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Time machine

Immerse ourself in history at Mid-Atlantic Aviation's world war II weekend

“The story of Mid-Atlantic Aviation is not just the story of airplanes, but of ideas. It is also a story of productivity, perseverance, patriotism, and above all, the people that made these ideas a reality. The story of Mid-Atlantic Aviation begins with people.”
Photography by Chris Rose.
Zoomed image
Photography by Chris Rose.

Such a mission statement sets the tone for the Mid-Atlantic Air Museum and its world-famous World War II Weekend at the Reading Regional Airport (RDG) in Pennsylvania, held the first weekend of June each year. The idea was generated soon after the museum’s founding in the 1980s, when the staff realized the need for an annual fundraiser to support operations but wanted something different than a traditional airshow.

“We came up with a completely different concept in 1990 called World War II Weekend,” says museum president Russ Strine. “The event has grown from a very modest beginning into a full-blown World War II immersive experience that teaches attendees all about life during World War II—from the European theater to the Pacific to the American home front.” The goal, says Strine, is keeping the memory of World War II alive for new generations to “realize and understand what America went through.”

Now in its thirty-second year, it is the largest and premier event of its kind in the nation, a living history extravaganza of reenactors, artifacts, encampments of involved nations, and a vast collection of military equipment—everything from motorcycles to trucks, tanks and other specialty vehicles, weapons, and more. The fact that it falls right around the anniversary of D-Day is a bonus.

Recognized as a leader in the efforts to preserve, remember, honor, and learn from this era, the event continues to grow and draw crowds from around the world. Attendees leave tired and sunburnt after the long weekend, awed, inspired, and humbled with a renewed appreciation for the generation—especially the aviators—that left a legacy of hope and sacrifice in the darkest hours of history.

In just a few steps a visitor can traverse the lived experience of the war from the Philippines to North Africa, from the American production centers to the Battle of the Bulge. Visitors can meet World War II veterans and get signed copies of their memoirs, shop at the militaria market, enjoy refreshments and live period music at the officers' club, or stay late in the evening for good old-fashioned swing dancing.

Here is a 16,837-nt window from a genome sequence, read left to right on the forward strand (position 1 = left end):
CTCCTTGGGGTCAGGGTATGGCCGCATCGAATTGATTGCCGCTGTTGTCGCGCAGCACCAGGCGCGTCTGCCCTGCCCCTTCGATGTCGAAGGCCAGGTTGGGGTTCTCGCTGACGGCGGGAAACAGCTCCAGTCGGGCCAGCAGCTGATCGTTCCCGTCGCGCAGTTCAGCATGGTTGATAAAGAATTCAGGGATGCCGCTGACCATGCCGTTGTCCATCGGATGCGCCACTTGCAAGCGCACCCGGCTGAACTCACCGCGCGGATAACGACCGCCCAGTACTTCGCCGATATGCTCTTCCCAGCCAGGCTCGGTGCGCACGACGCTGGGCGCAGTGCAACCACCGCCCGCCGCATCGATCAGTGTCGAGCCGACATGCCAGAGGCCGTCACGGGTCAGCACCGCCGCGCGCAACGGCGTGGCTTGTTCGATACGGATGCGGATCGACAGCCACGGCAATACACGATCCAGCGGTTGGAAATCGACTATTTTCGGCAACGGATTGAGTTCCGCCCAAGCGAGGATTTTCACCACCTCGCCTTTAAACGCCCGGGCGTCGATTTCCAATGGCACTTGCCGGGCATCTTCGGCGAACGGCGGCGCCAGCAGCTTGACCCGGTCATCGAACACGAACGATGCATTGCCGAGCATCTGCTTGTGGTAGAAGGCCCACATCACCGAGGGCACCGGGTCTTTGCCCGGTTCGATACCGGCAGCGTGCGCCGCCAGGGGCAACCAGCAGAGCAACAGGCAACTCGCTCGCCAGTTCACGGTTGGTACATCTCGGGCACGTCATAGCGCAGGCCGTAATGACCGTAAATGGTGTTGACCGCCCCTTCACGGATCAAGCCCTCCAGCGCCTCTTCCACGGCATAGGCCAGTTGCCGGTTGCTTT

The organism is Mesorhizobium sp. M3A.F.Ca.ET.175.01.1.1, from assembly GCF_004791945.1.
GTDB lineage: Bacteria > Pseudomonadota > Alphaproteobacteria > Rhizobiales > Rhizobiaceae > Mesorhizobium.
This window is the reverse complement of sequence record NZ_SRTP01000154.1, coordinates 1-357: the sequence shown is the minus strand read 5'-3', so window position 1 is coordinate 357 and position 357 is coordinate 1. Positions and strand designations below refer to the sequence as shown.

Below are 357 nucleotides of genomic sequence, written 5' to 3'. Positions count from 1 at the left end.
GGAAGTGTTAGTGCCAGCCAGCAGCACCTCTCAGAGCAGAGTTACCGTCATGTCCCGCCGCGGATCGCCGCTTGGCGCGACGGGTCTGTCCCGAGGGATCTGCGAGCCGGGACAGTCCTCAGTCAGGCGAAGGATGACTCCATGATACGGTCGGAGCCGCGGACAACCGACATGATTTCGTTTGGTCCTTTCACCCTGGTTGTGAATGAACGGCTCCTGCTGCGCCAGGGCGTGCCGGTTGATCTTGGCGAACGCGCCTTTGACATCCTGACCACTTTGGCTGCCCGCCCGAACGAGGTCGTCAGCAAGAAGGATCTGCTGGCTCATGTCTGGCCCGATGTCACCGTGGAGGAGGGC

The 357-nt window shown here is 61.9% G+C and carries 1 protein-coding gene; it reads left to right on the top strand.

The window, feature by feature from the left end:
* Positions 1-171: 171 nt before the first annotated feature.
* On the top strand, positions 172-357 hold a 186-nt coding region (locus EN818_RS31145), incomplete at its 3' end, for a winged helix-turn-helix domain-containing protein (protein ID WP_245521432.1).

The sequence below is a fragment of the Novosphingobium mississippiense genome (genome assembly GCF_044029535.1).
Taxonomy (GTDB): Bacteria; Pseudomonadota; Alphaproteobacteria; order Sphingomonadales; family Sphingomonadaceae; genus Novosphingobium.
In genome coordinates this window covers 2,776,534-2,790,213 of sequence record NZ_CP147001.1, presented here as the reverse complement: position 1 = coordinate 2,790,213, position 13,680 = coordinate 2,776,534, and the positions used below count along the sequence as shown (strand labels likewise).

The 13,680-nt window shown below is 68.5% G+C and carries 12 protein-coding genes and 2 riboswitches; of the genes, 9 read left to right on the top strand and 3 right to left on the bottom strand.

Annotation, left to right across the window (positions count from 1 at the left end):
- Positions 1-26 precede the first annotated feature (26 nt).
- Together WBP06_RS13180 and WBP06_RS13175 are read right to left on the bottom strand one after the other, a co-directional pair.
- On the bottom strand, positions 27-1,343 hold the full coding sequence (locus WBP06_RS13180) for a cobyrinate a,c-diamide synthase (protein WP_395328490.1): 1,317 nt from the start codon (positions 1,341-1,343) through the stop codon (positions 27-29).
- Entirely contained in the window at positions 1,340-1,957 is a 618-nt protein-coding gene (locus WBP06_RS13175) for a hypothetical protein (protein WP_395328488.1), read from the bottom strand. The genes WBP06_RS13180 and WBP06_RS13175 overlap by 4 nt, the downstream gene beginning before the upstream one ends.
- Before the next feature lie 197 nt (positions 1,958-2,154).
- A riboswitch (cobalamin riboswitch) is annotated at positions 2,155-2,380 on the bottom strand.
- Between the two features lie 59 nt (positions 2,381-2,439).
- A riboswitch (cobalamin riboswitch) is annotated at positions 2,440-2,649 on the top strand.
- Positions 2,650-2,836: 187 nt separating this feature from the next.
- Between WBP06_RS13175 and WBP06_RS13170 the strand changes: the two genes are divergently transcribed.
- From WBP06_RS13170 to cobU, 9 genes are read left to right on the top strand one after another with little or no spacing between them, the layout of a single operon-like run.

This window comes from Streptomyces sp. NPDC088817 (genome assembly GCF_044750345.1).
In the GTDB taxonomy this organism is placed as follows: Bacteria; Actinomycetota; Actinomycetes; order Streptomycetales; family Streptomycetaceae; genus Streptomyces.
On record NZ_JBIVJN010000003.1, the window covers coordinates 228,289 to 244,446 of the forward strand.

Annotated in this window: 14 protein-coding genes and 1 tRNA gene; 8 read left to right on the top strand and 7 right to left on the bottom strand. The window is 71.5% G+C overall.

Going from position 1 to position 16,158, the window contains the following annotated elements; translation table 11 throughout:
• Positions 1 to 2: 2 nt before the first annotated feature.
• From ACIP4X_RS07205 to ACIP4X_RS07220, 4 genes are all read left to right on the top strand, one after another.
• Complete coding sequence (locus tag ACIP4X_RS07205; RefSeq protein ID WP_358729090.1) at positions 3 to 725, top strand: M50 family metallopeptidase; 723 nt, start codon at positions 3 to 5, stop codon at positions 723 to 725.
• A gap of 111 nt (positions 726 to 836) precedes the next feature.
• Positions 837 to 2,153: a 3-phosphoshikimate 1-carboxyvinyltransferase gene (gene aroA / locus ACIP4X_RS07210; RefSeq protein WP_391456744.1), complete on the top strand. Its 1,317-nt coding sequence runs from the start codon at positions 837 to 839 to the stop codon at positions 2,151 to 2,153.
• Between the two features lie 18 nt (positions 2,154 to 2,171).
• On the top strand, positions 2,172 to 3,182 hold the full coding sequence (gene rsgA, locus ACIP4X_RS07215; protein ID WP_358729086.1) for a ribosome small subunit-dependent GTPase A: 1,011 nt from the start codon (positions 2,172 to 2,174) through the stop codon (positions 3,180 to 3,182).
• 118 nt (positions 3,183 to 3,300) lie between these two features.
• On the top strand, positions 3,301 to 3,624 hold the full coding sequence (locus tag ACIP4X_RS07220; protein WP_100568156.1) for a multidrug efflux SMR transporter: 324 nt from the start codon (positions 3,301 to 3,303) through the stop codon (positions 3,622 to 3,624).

Photography by Chris Rose. Photography by Chris Rose. Photography by Chris Rose. Photography by Chris Rose. Photography by Chris Rose. Photography by Chris Rose. Photography by Chris Rose. Photography by Chris Rose.

Many reenactors go to great lengths to make sure their kit is authentic and original—from their socks to the coins or brand of chewing gum in their pockets. Some choose to bring to life famous individuals such as General Douglas MacArthur while others, like AOPA intern Dimitry Madsen, demonstrate common methods of transportation and other aspects of daily life.

One of the most heartening things about the event is the amount of young people involved: reenactors, performers, volunteers, booth-staffers, and of course visitors with their families hearing tales from a grandparent or lifted up to see inside an aircraft. The next generations are present here in force, whether learning for the first time or already involved in carrying the torch.

Throughout the event one thing holds the place of most significance, as it was during the war: aviation. Stearmans glittering in the sun, the hum of performing Jungmeisters, clusters of aircraft from Piper L–4s to Douglas C–47s scattered across the grass and tarmac; and far above, the world-altering rumble of the Boeing B–29. Aviation is one of the biggest draws to this event, as people from all over the world come for the hard-to-beat collection of warbirds giving rides all in one location. The full roster of aircraft available for rides at the 2023 event were the Fairchild PT–19; North American T–6, B–25, and P–51; Cessna UC–78; Douglas Dauntless and C–47 Skytrain; Grumman Avenger; a B–24 Liberator; and a B–29 Superfortress.

World War II Weekend

  • World War II Weekend
    AOPA intern Dimitry Madsen. Photography by Chris Rose.
  • World War II Weekend
    Photography by Chris Rose.
  • World War II Weekend
    Photography by Chris Rose.
  • World War II Weekend
    Photography by Chris Rose.
  • World War II Weekend
    Photography by Chris Rose.
  • World War II Weekend
    Photography by Chris Rose.
  • World War II Weekend
    Photography by Chris Rose.
  • World War II Weekend
    Photography by Chris Rose.
  • World War II Weekend
    Photography by Chris Rose.
  • World War II Weekend
    Photography by Chris Rose.
  • World War II Weekend
    Pilots Syd Jones and Sabrina Kipp in the cockpit of B-25 Panchito.
Emma Quedzuweit
Assistant Editor
Assistant Editor Emma Quedzuweit, who joined the AOPA publications staff in 2022, is a private pilot and historical researcher.

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